SMBs on Social: What to Leverage to Achieve Goals
Published: February 3, 2016
Author: Carlton Sanders
One difference between launching a digital campaign on a social platform and a display platform or search network is a brand’s ability to choose what action they will pay for.
Twitter gives you options to pay per follower, website click, website conversion, engagement, app install, lead, etc., and Facebook offers nearly identical options. This wide variety of options can seem daunting for many, so let’s look at the options that best suit your goals and those that can achieve multiple goals at once.
The goal for most SMBs is to drive revenue and grow the business. When launching a social campaign to drive purchases or trial initiations, choose platforms with pricing structures that will give you the most control over your end goal.
Between cost per impression (CPM) and cost per click (CPC), CPC is a cost per action that is further down the conversion path and should be used for campaigns focused on conversions. If the target audience size is over 1 million, using oCPM bidding offered on Facebook will be the best option for conversion campaigns. Facebook’s oCPM method will show a brand’s ad to those that are most likely to convert; the feature optimizes by delivering impressions to those with a higher propensity to convert based on campaign data. One big caveat: there must be a steady flow of conversion data for Facebook’s algorithm to perform well in this method (you should have at least 25 conversions a day).
(For more on how to build segmented target audiences using your own data, click here.)
Some businesses move to run campaigns on social outlets with the main objective being to grow their audience base, drive impressions and increase engagement on the outlet. For example, when a business launches on Twitter, it’s often looking to achieve three goals: grow the account, drive content engagement, and increase visits to the website. A business could choose to run three separate campaigns on Twitter to hit these goals or they can leverage one option to hit all three goals: Followers (CPF).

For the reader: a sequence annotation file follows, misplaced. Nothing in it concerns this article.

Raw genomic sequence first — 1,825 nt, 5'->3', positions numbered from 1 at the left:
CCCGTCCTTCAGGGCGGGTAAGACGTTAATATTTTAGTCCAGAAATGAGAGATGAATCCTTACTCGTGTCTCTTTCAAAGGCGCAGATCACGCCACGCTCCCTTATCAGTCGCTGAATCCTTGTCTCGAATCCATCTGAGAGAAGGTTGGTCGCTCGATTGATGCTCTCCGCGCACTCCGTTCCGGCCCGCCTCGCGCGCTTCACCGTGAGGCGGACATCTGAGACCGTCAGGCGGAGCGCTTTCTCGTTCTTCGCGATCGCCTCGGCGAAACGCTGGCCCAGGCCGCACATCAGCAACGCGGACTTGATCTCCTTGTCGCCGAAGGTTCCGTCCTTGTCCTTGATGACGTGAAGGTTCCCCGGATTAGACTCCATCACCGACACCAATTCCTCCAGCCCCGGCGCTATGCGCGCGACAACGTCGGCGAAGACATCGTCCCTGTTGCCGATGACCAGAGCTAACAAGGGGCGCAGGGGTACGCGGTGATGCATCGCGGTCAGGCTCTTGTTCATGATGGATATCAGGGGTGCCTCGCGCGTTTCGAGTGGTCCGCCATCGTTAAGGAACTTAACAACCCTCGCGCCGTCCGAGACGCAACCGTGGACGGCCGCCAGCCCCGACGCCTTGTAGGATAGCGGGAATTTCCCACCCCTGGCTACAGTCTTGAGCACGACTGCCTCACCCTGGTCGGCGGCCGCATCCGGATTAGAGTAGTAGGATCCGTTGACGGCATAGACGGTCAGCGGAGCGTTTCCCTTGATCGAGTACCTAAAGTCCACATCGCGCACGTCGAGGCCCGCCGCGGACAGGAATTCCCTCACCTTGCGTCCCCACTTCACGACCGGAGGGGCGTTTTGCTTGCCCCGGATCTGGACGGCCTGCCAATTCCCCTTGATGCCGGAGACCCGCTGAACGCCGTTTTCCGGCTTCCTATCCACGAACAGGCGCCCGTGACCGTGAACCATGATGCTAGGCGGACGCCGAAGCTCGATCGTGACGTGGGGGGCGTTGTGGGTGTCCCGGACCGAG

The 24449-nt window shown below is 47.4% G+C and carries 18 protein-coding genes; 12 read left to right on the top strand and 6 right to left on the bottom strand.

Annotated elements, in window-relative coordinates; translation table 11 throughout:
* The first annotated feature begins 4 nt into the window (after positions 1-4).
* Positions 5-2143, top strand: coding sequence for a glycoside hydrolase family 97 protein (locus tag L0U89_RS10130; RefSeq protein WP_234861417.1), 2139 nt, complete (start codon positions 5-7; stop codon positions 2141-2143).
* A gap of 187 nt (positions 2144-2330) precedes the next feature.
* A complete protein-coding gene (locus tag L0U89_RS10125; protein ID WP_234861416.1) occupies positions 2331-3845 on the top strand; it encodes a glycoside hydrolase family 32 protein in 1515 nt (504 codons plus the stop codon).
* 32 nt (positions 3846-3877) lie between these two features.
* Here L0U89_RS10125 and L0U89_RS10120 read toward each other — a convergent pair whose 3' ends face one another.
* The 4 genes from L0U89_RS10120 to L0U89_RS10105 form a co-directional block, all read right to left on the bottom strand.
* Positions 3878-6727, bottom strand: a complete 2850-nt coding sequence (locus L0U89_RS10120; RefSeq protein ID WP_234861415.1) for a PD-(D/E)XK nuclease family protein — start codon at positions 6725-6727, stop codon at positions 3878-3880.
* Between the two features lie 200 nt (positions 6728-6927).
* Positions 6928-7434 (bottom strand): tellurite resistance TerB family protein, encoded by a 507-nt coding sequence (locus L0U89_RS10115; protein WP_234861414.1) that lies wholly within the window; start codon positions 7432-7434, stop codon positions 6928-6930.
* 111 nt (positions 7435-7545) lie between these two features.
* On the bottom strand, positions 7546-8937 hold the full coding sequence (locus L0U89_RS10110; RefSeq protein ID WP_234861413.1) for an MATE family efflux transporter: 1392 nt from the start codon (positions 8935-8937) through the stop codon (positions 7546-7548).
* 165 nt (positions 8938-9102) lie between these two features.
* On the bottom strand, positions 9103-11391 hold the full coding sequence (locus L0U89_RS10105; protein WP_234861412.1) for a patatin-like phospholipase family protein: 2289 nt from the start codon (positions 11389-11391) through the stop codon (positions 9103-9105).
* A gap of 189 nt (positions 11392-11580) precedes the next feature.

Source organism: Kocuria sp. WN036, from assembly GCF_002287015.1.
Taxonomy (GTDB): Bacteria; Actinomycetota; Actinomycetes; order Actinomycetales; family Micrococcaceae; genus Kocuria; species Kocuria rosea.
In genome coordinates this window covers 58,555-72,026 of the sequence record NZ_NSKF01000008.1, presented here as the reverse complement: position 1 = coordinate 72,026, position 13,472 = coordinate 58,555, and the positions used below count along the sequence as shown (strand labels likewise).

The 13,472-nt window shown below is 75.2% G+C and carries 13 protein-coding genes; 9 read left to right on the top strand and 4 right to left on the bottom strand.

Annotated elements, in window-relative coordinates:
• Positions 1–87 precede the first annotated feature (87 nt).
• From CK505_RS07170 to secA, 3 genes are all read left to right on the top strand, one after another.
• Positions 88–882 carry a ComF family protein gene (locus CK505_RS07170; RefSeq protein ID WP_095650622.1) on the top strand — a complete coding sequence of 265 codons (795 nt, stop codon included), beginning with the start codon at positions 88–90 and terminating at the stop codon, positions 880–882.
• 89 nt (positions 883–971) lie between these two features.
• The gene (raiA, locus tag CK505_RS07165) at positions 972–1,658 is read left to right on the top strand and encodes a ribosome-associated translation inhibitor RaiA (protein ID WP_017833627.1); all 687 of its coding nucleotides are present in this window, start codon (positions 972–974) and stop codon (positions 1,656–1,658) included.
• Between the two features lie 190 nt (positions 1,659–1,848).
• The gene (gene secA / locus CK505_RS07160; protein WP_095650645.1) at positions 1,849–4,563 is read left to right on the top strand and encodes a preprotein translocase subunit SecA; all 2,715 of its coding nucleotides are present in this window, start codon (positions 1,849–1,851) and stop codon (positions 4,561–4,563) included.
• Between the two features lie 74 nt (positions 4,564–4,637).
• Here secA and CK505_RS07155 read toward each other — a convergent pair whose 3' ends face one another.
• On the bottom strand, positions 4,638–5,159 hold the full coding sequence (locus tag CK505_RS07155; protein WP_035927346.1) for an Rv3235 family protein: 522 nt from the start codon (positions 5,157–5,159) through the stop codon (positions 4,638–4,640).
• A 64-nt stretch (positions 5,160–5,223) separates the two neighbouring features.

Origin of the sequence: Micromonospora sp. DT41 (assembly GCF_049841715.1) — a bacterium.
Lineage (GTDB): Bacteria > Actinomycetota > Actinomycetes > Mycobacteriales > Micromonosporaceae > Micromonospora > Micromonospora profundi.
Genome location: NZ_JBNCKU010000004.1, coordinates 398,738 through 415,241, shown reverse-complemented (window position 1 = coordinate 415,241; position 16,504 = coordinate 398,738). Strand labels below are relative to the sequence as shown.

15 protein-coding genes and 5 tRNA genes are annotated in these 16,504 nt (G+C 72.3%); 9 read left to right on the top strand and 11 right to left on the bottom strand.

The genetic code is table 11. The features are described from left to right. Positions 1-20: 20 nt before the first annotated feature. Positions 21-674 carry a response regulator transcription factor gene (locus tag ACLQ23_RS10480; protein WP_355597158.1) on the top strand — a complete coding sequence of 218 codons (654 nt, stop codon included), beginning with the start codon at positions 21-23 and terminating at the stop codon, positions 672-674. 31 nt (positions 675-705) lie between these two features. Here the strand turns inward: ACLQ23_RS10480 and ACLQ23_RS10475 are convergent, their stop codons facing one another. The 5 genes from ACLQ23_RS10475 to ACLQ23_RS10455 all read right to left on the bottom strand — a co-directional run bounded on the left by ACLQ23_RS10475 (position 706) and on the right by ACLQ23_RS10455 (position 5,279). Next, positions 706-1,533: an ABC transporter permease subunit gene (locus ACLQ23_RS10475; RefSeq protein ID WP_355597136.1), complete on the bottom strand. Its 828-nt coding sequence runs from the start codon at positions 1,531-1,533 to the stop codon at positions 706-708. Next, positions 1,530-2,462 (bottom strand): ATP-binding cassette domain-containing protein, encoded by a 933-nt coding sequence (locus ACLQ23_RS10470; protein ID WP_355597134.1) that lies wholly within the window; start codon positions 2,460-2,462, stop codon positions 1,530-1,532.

The key is understanding how the ads are served. When running a followers campaign, the advertising manager has the option to run their ads as promoted tweets. To efficiently spend campaign funds, all promoted tweets should have a CTA for anything except asking to follow the account, since the campaign will be charged for each follower. Instead, include a link to a landing page, video to watch, promo code, or any general message to drive brand lift on the platform. The campaign will not be charged for impressions, clicks, or any engagement (retweets, replies, or favorites) other than a follow; this is a loophole that enables brands with limited budgets on the platform to extend their advertising dollars. CPF campaigns have proven the ability to outperform Engagement (CPE) and Website Click (CPC) campaigns against their own target performance metrics – CPE and CPC, respectively.
Many SMBs run great social media campaigns but do not include a complementary SEM campaign to drive conversions once users become familiar enough with the brand/product/service to search for it with intent. Google is the top performing platform for conversions and is an essential outlet to complement any digital campaign to drive conversions. Brands that do not complement their display efforts with search leave themselves exposed down the conversion funnel and can allow competitors running conquesting campaigns on the channel to steal potential traffic and conversions. In short, be sure to allocate a portion of funds to run a complementary SEM campaign to capture the users who became familiar with the brand through social campaigns.
In digital advertising, there is always room for improvement, and brands should continuously test and monitor campaign performance against established KPIs. From the landing page level to the CTA within a promoted Tweet, there are many variables at play that ultimately effect the campaign goal. When developing these campaigns, be sure to run constant A/B testing to find performance trends in the tests and optimize campaigns accordingly. By testing and optimizing campaigns on a continuous basis, campaign performance can be expected to climb over the duration of the campaign, and budgets can bring greater return.